Lipoprotein(a) in Youth and Prediction of Major Cardiovascular Outcomes in Adulthood.
Raitakari O., Kartiosuo N., Pahkala K., Hutri-Kähönen N., Bazzano LA., Chen W., Urbina EM., Jacobs DR., Sinaiko A., Steinberger J., Burns T., Daniels SR., Venn A., Woo JG., Dwyer T., Juonala M., Viikari J.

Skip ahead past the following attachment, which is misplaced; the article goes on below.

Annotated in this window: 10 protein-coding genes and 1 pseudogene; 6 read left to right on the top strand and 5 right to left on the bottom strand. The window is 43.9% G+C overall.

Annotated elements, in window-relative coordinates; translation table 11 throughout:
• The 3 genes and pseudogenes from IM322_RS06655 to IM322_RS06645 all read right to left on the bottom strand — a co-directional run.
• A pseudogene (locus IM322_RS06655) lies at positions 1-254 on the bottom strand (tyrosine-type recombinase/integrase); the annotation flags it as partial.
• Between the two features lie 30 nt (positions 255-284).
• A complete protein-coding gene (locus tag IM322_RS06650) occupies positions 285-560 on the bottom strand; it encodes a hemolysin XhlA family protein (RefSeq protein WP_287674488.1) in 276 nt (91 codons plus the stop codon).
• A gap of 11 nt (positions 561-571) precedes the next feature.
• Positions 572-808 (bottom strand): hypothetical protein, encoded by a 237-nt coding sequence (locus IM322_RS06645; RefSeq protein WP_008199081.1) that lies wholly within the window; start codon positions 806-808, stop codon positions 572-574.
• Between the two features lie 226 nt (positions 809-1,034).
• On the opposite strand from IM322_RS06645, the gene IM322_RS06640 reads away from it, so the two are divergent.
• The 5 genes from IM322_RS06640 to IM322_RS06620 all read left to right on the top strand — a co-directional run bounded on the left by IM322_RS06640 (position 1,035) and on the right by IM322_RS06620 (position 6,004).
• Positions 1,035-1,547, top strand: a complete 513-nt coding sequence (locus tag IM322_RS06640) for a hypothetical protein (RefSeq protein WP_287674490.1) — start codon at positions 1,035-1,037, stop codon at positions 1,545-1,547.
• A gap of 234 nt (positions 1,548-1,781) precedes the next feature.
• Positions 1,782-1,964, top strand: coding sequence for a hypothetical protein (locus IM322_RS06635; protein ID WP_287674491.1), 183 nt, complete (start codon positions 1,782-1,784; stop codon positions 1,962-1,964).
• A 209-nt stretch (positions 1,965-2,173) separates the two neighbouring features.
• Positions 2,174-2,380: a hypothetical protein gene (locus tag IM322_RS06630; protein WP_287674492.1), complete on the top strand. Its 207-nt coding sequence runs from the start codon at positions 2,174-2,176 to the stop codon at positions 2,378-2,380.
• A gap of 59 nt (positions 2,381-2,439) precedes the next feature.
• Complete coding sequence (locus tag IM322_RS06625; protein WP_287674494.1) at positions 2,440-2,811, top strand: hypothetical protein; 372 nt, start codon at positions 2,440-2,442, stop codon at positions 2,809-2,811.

BackgroundElevated lipoprotein(a) [Lp(a)] is a common risk factor for cardiovascular disease outcomes with unknown mechanisms. We examined its potential role in identifying youths who are at increased risk of developing adult atherosclerotic cardiovascular disease (ASCVD).MethodsLp(a) levels measured in youth 9 to 24 years of age were linked to adult ASCVD and carotid intima-media thickness in the YFS (Cardiovascular Risk in Young Finns Study), in which 95 of the original 3596 participants (2.7%) recruited as children have been diagnosed with ASCVD at a median of 47 years of age. Results observed in YFS were replicated with the use of data for White participants from the BHS (Bogalusa Heart Study). In BHS, 587 White individuals had data on youth Lp(a) (measured at 8-17 years of age) and information on adult events, including 15 cases and 572 noncases. Analyses were performed with the use of Cox proportional hazard regression.ResultsIn YFS, those who had been exposed to high Lp(a) level in youth [defined as Lp(a) ≥30 mg/dL] had ≈2 times greater risk of developing adult ASCVD compared with nonexposed individuals (hazard ratio, 2.0 [95% CI, 1.4-2.6]). Youth risk factors, including Lp(a), low-density lipoprotein cholesterol, body mass index, and smoking, were all independently associated with higher risk. In BHS, in an age- and sex-adjusted model, White individuals who had been exposed to high Lp(a) had 2.5 times greater risk (95% CI, 0.9-6.8) of developing adult ASCVD compared with nonexposed individuals. When also adjusted for low-density lipoprotein cholesterol and body mass index, the risk associated with high Lp(a) remained unchanged (hazard ratio, 2.4 [95% CI, 0.8-7.3]). In a multivariable model for pooled data, individuals exposed to high Lp(a) had 2.0 times greater risk (95% CI, 1.0-3.7) of developing adult ASCVD compared with nonexposed individuals. No association was detected between youth Lp(a) and adult carotid artery thickness in either cohort or pooled data.ConclusionsElevated Lp(a) level identified in youth is a risk factor for adult atherosclerotic cardiovascular outcomes but not for increased carotid intima-media thickness.